• Are your personal belongings and/or photos on display? Aim to duplicate the streamlined look of model homes.

  • Store or hide all belongings and functional supplies that are not part of the design theme. 
  • Daily cooking supplies, toiletries, and grooming supplies are not assets to your sale. 
  • Focus on kitchens, baths, bedrooms, workshops, and offices. 

  • Is your grout completely grime-free and do your windows glisten? Is your front door freshly painted; is your house lighting bright (without bugs or spiders)? We all get one chance for first impressions. Don’t miss the opportunity to wow potential buyers!

  • Are your walls freshly painted surfaces? 

  • Use current trends to select a color palette that allows for buyers’ own design style to later compliment it. 

  • Wallpapers and prints of your own will likely not match with the buyers — making it more difficult for buyers to envision their belongings living at your address.


Buyers

Proactive tips for buyers:

  • Do you have a current loan pre-approval letter or plan for records you can share immediately with updated proof of funds?

  • Do you have a mortgage representative who is available to update the purchase amount to exactly match the offer you are making if you are purchasing with mortgage funding? It can be annoying to a seller if your buying power is much higher than the offer you are presenting, especially if your offer is below the seller’s asking price.

  • Have you written an introductory letter to accompany your offers so that your offer is an extension of you and not just a legal document? Selling a home is arguably more emotional of a process than buying one. Respecting and understanding this can help make your offer the accepted offer.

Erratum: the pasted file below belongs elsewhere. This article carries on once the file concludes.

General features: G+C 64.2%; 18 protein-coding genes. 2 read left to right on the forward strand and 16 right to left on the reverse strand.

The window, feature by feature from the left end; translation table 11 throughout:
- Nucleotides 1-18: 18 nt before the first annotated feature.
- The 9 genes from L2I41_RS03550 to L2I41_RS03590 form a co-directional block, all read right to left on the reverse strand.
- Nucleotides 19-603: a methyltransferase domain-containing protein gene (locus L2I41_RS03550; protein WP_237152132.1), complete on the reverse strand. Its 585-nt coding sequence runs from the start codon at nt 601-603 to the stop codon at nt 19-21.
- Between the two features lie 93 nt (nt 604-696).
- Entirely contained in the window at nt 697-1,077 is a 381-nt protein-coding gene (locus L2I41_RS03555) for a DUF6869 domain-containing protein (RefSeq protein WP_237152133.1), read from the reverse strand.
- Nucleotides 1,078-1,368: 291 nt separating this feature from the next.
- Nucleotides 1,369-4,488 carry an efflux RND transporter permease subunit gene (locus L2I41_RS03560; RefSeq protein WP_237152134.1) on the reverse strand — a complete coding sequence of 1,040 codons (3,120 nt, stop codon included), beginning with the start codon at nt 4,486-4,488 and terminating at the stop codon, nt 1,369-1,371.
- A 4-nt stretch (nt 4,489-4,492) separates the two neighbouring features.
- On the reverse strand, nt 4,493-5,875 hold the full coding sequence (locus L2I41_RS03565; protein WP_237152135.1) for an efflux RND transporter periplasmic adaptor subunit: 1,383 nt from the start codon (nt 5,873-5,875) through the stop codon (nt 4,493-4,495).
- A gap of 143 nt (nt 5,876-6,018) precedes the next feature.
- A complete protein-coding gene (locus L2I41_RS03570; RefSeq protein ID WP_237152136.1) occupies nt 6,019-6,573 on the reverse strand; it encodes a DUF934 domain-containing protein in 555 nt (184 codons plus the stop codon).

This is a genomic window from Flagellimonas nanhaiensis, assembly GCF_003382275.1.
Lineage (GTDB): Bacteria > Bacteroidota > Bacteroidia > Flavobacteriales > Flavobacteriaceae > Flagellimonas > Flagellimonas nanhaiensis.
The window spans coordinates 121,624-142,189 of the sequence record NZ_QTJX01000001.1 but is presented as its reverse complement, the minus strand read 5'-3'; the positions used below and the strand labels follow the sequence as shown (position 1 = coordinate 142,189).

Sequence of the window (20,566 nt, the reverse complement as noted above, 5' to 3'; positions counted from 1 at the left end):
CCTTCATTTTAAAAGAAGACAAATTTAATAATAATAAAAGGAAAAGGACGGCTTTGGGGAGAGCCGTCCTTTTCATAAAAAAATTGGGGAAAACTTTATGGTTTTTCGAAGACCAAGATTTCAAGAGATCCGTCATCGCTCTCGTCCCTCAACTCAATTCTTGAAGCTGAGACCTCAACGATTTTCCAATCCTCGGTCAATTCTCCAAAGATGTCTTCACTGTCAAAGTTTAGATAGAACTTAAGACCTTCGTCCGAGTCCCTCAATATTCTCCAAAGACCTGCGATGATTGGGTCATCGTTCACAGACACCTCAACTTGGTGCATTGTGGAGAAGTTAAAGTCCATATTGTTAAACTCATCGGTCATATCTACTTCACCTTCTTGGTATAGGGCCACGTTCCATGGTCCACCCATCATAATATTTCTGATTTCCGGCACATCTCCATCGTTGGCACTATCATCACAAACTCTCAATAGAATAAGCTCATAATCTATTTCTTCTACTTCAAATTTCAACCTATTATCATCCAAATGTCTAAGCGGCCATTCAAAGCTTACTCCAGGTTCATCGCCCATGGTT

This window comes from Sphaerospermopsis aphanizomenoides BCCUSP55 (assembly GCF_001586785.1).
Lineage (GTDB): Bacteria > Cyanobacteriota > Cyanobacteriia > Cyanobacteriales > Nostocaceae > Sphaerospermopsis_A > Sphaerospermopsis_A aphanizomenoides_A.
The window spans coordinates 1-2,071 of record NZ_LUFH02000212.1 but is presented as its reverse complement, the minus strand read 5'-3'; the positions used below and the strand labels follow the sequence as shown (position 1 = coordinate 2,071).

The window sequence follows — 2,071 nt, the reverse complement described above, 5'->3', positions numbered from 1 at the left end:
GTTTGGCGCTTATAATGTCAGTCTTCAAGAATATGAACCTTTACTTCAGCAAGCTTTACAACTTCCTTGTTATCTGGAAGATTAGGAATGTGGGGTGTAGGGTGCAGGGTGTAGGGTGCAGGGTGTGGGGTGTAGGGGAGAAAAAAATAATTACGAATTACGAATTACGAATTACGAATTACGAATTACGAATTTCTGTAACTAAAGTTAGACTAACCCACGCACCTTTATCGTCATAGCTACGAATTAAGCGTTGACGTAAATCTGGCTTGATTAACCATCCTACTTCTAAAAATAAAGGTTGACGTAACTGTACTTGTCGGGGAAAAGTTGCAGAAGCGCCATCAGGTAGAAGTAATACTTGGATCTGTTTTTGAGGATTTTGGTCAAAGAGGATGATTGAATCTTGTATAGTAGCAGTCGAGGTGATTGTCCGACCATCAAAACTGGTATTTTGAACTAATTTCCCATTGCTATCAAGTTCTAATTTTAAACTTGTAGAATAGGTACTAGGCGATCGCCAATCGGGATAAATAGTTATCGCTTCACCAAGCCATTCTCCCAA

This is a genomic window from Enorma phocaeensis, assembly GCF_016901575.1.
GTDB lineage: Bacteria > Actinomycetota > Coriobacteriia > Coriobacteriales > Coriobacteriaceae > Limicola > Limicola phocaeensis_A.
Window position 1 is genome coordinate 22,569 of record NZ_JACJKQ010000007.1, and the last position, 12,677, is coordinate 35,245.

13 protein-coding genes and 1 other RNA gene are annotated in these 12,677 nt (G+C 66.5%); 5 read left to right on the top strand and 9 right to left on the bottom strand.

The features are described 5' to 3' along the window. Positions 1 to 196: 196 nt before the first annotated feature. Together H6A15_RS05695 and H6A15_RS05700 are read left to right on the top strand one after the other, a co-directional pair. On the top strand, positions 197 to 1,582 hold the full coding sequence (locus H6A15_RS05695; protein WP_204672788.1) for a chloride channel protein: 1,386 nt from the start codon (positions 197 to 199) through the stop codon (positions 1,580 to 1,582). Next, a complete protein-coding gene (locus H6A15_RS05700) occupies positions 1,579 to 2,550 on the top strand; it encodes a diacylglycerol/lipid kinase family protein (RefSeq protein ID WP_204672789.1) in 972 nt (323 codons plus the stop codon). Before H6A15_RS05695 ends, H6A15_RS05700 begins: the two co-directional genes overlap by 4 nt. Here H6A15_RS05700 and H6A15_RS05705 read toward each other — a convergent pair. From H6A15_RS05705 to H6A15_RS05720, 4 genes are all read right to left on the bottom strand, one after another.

• You will want to have a template that includes a little background on you and any family members who will be occupying the house with you. Who are the buyers? Do you have family or a history in the area? What has drawn you to the neighborhood? What do you love about it? What are the general features of the home that are on your wish list?
  •  Personalize this letter with the specific home that you write the offer on. Compliment some design or style features that you saw and loved in the subject property, the maintenance or something else the seller has done while caretaker of your new home…but always be sincere and honest! Passion and honesty is paramount. 

  • Are you prepared to be able to be flexible with your closing date? Sellers may have requirements that will make the closing date flexibility a very close second place contender with the dollar value of the offer.  

  • Be prepared to have month-to-month rental or temporary housing and storage of your belongings ready in case your dream home is not available at your ideal time. 

Remember, negotiations are an exchange of ideas, and a give-and-take. Deadlocks lead to dead deals. Needing to go back to the market most often leaves both buyers and sellers disappointed and negatively impacted financially, not to mention much more stressed! A cooperative spirit most often yields results that will make both buyer and seller the happiest.

If you need help with any of these steps, call, text, or email Susan Devaney, a licensed Keller Williams real estate agent and move manager. Her company, The Mavins Group, offers a free consultation to help you begin the process to list or sell your home: 908-723-2674, realestate@themavinsgroup.com.